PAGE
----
Thumbtack made it pretty easy to get started. The sign-up process was guided and surprisingly easy. When finished, your profile will have a clean and professional look. Here’s a link to my profile. (I’ve included some screenshots of the edit view of my profile page in this post.) You can include a bio, studio logo, details about the kinds of services you offer as well as professional credentials and that’s just for starters. You can included links to your Facebook, Twitter, and LinkedIn accounts, too, not to mention your Music Teacher’s Helper Website! When you’re ready to reply to customer requests you purchase credits, which are currency on Thumbtack, you use to pay when you send a quote to a customer. (Quotes cost between 2 and 9 credits depending on the type of project.) For guitar lessons it costs 2 credits or about $3 to send a prospective customer a quote. Would you be willing to pay someone $3 to find you a new student? That should be a no-brainer! Read more…
Piano Marvel drastically improves practice quality by using gaming technology to keep students focused on goal oriented practicing. It allows teachers to track daily practice and more easily involve parents with learning through weekly automated emails of students practice and progress reports. Your students will have fun perfecting a piece while accelerating their rhythm accuracy and sight reading skills.
Music Teacher’s Helper and Piano Marvel are friends, so right now you can receive a 30-day free trial and 20% discount by using the following code when signing up: 3EEED31A
Piano Marvel has been around since 2009 and their newest version has just been released with many improvements. Here are some notable updates:
A better way for your students to try it out – free access for the initial Level 1. When your students reach Level 2 they can choose to upgrade to premium to access those songs. All the premium features will be open access for the first 30 days of their account.
With a recital looming on the horizon, some of my students asked how they could prepare to perform before an audience. So I made it the subject of a master class.
Snacks came first—the best-ever ice breaker. I found out some of their favorite cookies ahead of time, and did a little baking. It’s surprising how food warms the student heart and softens the attitude. Apple cider and some new flavors of candy corn brought a fall flavor to the table. Some gourds for décor, and we were all set.
I got out my white board and asked the group a few questions about how they would prepare to perform. They recorded their answers on the board in their favorite colors. Let me share some of them. It’s not an exhaustive list, but it’s this group’s list, and I applauded them for it:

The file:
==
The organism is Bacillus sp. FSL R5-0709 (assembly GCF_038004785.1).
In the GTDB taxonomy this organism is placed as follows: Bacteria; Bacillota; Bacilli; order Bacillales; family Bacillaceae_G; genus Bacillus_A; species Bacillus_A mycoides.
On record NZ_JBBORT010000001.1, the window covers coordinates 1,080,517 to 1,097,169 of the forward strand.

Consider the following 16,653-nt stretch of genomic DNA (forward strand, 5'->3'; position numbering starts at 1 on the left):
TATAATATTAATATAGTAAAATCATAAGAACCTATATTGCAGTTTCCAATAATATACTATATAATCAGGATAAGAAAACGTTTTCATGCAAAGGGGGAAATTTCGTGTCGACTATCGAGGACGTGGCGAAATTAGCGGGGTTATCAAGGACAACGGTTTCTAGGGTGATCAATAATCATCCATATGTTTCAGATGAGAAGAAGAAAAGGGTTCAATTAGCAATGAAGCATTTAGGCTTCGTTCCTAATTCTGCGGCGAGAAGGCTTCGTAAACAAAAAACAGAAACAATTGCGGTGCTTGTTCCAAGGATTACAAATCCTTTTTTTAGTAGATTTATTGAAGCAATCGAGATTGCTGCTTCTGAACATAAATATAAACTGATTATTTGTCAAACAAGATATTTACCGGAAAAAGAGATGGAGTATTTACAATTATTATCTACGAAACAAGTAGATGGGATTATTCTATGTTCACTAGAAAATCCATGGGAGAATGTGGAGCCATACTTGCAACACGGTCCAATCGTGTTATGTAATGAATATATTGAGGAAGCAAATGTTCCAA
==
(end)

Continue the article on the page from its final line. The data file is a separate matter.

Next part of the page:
Keeping the arm behind each finger is a concept that should be taught early on in the piano teaching process. Here are some of the steps I use to help the students understand what I am asking of them.
I start by asking the students to stand up tall; like a dancer, or a graceful tree.
Then I have them try to feel their shoulders in different positions; way back, curled forward, hunched up toward their ears. The final position is the arms handing freely from the sockets, with shoulders relaxed and open-feeling. I also have them try breathing in each position and notice how much easier it is to breathe standing tall.
To reinforce the relaxation of the shoulders I have them bend slightly forward from the waist and let their arms sway freely. I try to give them an image, such as wet spaghetti noodles, or willow tree branches—anything limp.
Next they turn their palms down and lift their forearms a 90º angle and try to keep the relaxed feeling in their shoulders.
Now we move to the piano and I talk to them about three firm joints and three relaxed joints. The three firm joints are in the fingers. The three relaxed joints are the shoulder, elbow, and wrist (the wrist being more “flexible” than loose).
To get the feeling of strong fingers under a heavy relaxed arm, we practice holding a pencil with the eraser-end down, and dropping it onto a table or closed piano keyboard cover. When this feeling is mastered we move to dropping it on to the actual piano keys. Playing with a pencil may be a very crude approach to touch, but I would argue that it is a good beginning point with young students because it is so difficult for them to execute the feeling of a relaxed arm and strong finger joints at the same time.
I have a “trick” pencil that is bendable, so at this point I bring it out and point out that we can’t make the same nice sound at the piano when the pencil collapses, and it is the same with our fingers.
Now we look at the three finger joints and talk about how they should be shaped and held, and how they need to feel strong for holding up a heavy arm. At some point in here we also talk about the strong arch needed in the hand shape, formed by a concave palm.
We work on strengthening the finger joints, preparing them to feel the weight of the arm, by making circles with the thumb, pressing each finger on an eraser tip, making “dog houses” on a flat surface, etc.